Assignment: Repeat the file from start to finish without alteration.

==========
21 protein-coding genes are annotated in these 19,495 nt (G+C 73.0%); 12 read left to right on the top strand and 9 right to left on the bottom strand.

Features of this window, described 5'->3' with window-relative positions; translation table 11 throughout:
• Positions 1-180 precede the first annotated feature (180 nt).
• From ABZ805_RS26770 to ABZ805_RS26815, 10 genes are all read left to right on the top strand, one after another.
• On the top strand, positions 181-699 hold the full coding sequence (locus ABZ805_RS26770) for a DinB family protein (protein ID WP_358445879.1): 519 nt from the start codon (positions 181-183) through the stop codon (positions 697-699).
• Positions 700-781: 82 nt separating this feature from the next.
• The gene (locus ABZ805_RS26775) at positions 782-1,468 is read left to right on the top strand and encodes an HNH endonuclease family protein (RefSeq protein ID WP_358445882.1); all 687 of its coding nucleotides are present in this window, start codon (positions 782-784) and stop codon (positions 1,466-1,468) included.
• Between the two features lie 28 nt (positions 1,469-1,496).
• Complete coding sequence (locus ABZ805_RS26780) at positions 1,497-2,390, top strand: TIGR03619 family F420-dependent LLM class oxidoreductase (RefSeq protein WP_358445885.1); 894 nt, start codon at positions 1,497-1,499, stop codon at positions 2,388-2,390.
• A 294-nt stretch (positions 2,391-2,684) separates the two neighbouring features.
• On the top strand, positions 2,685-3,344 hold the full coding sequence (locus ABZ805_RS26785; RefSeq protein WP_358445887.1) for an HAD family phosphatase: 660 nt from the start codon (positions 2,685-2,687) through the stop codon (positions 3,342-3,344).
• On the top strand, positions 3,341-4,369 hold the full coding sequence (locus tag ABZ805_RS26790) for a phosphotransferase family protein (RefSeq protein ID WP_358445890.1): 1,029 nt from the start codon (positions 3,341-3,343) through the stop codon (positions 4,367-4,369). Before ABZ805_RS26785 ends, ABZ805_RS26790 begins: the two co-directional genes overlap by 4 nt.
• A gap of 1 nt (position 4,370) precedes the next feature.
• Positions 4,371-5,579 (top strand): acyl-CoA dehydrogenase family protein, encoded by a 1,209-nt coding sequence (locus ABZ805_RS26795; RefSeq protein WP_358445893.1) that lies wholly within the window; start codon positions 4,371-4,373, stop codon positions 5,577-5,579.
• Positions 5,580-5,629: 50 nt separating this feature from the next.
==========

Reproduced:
21 protein-coding genes are annotated in these 19,495 nt (G+C 73.0%); 12 read left to right on the top strand and 9 right to left on the bottom strand.

Features of this window, described 5'->3' with window-relative positions; translation table 11 throughout:
• Positions 1-180 precede the first annotated feature (180 nt).
• From ABZ805_RS26770 to ABZ805_RS26815, 10 genes are all read left to right on the top strand, one after another.
• On the top strand, positions 181-699 hold the full coding sequence (locus ABZ805_RS26770) for a DinB family protein (protein ID WP_358445879.1): 519 nt from the start codon (positions 181-183) through the stop codon (positions 697-699).
• Positions 700-781: 82 nt separating this feature from the next.
• The gene (locus ABZ805_RS26775) at positions 782-1,468 is read left to right on the top strand and encodes an HNH endonuclease family protein (RefSeq protein ID WP_358445882.1); all 687 of its coding nucleotides are present in this window, start codon (positions 782-784) and stop codon (positions 1,466-1,468) included.
• Between the two features lie 28 nt (positions 1,469-1,496).
• Complete coding sequence (locus ABZ805_RS26780) at positions 1,497-2,390, top strand: TIGR03619 family F420-dependent LLM class oxidoreductase (RefSeq protein WP_358445885.1); 894 nt, start codon at positions 1,497-1,499, stop codon at positions 2,388-2,390.
• A 294-nt stretch (positions 2,391-2,684) separates the two neighbouring features.
• On the top strand, positions 2,685-3,344 hold the full coding sequence (locus ABZ805_RS26785; RefSeq protein WP_358445887.1) for an HAD family phosphatase: 660 nt from the start codon (positions 2,685-2,687) through the stop codon (positions 3,342-3,344).
• On the top strand, positions 3,341-4,369 hold the full coding sequence (locus tag ABZ805_RS26790) for a phosphotransferase family protein (RefSeq protein ID WP_358445890.1): 1,029 nt from the start codon (positions 3,341-3,343) through the stop codon (positions 4,367-4,369). Before ABZ805_RS26785 ends, ABZ805_RS26790 begins: the two co-directional genes overlap by 4 nt.
• A gap of 1 nt (position 4,370) precedes the next feature.
• Positions 4,371-5,579 (top strand): acyl-CoA dehydrogenase family protein, encoded by a 1,209-nt coding sequence (locus ABZ805_RS26795; RefSeq protein WP_358445893.1) that lies wholly within the window; start codon positions 4,371-4,373, stop codon positions 5,577-5,579.
• Positions 5,580-5,629: 50 nt separating this feature from the next.